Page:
The Paul McCartney Project

Love In Song

Album This song officially appears on the Venus and Mars Official album.
Timeline This song has been officially released in 1975

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Song facts

From Wikipedia:

“Love in Song” is a song credited to Paul and Linda McCartney that was released on Wings’ 1975 album Venus and Mars. It was also released as the B-side of Wings’ number 1 single “Listen to What the Man Said.” It has been covered by artists such as Helen Merrill and The Judybats.

“Love in Song” was initially written on Paul McCartney’s 12 string guitar, and McCartney has claimed the song “just came to him.” It was one of the early songs recorded for Venus and Mars, at Abbey Road Studios in London in late 1974. String overdubs were added at Wally Heider Studios in Lost Angeles on March 10, 1975. In addition to playing 12 string guitar and singing lead vocals, Paul McCartney plays upright bass, using the same bass that Bill Black played on Elvis Presley hits such as “Heartbreak Hotel.” Denny Laine and Jimmy McCulloch also play guitar, and Linda McCartney sings backing vocals. “Love in Song” is one of the few Venus and Mars songs on which Geoff Britton plays drums, as the song was recorded before he was replaced as Wings’ drummer by Joe English.

Several critics have described “Love in Song” as having a melancholy quality. The first and third verses express a degree of sadness, as the singer cries out to his lover in the first verse and he sings of sadness that resulted from a misunderstanding in the third. In contrast, in the second and fourth verses the singer sings of how everything is fine when he has his love. In the bridge, the singer remembers a time when he and his lover were happier. McCartney biographer Peter Carlin describes the song as a “portrait of heartbreak,” claiming it “traced the thin line between love and obsession.”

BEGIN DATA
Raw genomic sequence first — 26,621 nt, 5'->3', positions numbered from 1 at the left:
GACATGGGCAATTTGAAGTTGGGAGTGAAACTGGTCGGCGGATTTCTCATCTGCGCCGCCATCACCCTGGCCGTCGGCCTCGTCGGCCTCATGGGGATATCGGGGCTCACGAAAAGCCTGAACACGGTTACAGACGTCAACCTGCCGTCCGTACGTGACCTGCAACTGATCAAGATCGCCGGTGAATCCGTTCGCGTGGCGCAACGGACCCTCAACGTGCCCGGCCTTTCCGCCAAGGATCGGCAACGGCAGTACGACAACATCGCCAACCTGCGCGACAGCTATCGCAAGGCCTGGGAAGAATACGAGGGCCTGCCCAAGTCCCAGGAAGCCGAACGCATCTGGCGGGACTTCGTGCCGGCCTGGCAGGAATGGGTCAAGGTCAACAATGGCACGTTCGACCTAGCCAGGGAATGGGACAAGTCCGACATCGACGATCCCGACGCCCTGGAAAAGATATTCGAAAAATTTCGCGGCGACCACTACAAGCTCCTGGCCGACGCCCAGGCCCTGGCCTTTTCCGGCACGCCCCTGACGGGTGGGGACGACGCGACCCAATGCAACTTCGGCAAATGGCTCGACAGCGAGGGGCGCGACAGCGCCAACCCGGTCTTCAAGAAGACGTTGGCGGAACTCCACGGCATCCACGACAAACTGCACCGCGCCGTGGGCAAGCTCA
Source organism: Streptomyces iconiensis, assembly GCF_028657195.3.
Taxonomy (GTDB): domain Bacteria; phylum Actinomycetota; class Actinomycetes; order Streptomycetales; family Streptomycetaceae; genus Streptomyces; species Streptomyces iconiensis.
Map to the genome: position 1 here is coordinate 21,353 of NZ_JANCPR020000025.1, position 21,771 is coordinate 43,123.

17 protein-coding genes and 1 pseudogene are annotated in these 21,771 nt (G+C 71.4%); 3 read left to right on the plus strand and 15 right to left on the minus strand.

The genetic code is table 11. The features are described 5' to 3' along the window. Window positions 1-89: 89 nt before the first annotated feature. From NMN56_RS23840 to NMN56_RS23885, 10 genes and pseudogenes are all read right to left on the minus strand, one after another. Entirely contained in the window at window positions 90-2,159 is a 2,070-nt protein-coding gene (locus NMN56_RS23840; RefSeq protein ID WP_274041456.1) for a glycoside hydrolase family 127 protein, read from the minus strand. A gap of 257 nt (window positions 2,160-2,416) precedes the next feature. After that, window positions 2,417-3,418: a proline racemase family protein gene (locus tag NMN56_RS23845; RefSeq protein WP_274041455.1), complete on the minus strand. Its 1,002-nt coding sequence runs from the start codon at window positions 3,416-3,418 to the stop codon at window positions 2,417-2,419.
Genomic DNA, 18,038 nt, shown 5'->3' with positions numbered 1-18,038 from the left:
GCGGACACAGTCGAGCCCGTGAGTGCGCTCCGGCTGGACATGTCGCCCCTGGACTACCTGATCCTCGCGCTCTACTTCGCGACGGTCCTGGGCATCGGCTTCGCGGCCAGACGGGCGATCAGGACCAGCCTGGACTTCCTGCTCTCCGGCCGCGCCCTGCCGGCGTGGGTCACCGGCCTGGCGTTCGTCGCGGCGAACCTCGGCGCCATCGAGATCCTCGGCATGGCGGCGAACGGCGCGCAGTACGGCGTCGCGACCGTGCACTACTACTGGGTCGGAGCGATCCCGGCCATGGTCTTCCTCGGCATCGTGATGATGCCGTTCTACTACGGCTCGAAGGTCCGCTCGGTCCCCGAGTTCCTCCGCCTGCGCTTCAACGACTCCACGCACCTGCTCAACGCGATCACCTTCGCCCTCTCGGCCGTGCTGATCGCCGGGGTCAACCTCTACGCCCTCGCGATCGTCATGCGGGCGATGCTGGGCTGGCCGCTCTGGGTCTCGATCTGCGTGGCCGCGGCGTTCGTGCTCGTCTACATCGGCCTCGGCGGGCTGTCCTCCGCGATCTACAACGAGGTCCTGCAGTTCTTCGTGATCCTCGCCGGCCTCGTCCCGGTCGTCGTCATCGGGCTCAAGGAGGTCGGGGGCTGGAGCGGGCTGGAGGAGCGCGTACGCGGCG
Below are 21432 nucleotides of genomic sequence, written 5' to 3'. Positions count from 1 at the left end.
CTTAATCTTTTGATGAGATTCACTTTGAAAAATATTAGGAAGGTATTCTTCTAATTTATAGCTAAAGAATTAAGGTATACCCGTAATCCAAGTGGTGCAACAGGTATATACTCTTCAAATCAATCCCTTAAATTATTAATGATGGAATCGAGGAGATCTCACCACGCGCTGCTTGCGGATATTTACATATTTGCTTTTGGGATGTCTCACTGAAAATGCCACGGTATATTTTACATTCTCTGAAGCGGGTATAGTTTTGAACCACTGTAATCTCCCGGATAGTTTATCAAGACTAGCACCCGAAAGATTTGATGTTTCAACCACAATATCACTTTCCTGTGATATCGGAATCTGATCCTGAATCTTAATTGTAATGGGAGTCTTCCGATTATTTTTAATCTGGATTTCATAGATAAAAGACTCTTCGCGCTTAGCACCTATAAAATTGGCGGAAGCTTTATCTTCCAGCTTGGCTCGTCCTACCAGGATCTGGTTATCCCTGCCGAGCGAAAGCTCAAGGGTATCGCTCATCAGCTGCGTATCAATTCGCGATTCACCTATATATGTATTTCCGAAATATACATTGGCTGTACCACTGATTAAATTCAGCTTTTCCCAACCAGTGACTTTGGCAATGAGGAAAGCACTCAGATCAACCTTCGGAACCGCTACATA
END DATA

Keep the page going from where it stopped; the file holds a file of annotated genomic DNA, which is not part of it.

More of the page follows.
Author Robert Rodriguez describes the song as a “delicate ballad.” Beaver County Times critic Bob Bonn described the melody as “mysterious sounding.” Music professor Vincent Benitez describes the song’s key as G Aeolian, a melancholy key. Author John Blaney describes the arrangement as “measured,” claiming that contributes the singer distancing himself from the subject, although he believes that McCartney’s warm vocal “more than compensates for the song’s guarded tone.”

Rodriguez considers “Love in Song” to be one of McCartney’s “better efforts,” although he claims that it is neglected today. Rough Guide to The Beatles author Chris Ingham considers it a “luxurious acoustic ballad.” Rolling Stone Magazine critic Paul Nelson found “Love in Song” to be one of several “banal ballads” on Venus and Mars. Music critic Richard Tozier described the song as a “formal, yet easily palatable ballad.”[10]

Helen Merrill covered “Love in Song” on the 2005 album Love Is Song.[11] The Judybats covered it on the 2001 album Listen to What the Man Said: Popular Artists Pay Tribute to the Music of Paul McCartney.[12]

Last updated on February 22, 2014

Lyrics

My heart cries out for love
and all that goes with loving
Love in song, love in song

My, you’re so fine
When love is mine
I can’t go wrong,
Love in song, love in song.

I can see the places that
we used to go to now
Happiness in the homeland

Happiness in the homeland

My eye cries out
A tear still born
Misunderstanding
Love in song
Love in song.

I can see the places that
we used to go to now
Happiness in the homeland

Happiness in the homeland

My, you’re so fine
When love is mine
I can’t go wrong.
Love in song
Love in song.

Love in song.

Officially appears on


Venus and Mars

Official album • Released in 1975

3:07 • Studio versionA

Paul McCartney:
Bass, Hand bells, Piano, Producer, Strings arrangement, Vocals
Linda McCartney:
Backing vocals, Hand bells, Moog
Denny Laine:
Backing vocals, Electric guitar, Piano
Jimmy McCulloch:
12-string guitar
Geoff Emerick:
Recording engineer
Geoff Britton:
Drums, Milk bottles
Sid Sharp Strings:
Bass, Celli, Viola, Violins
Gayle Levant:
Harp
Tony Dorsey:
Strings arrangement
Alan O'Duffy:
Mixing engineer, Recording engineer (overdubs & strings)
Biff Dawes:
Assistant mixing engineer

Venus And Mars (1993)

Official album • Released in 1993

3:07 • Studio versionA


Venus And Mars - Archive Collection

Official album • Released in 2014

3:07 • Studio version

Bootlegs


MoMac's Hidden Tracks Vol. 8

Unofficial album

3:10 • Studio version


MoMac's Hidden Tracks Vol. 8

Unofficial album

3:09 • Studio version


Venus And Mars Outtakes Are Alright Tonight

Unofficial album

3:14 • Outtake


Venus And Mars Outtakes Are Alright Tonight

Unofficial album

3:20 • Outtake


Venus And Mars Sessions

Unofficial album • Released in 2001

3:09 • Studio version


Live performances

Paul McCartney has never played this song in concert.


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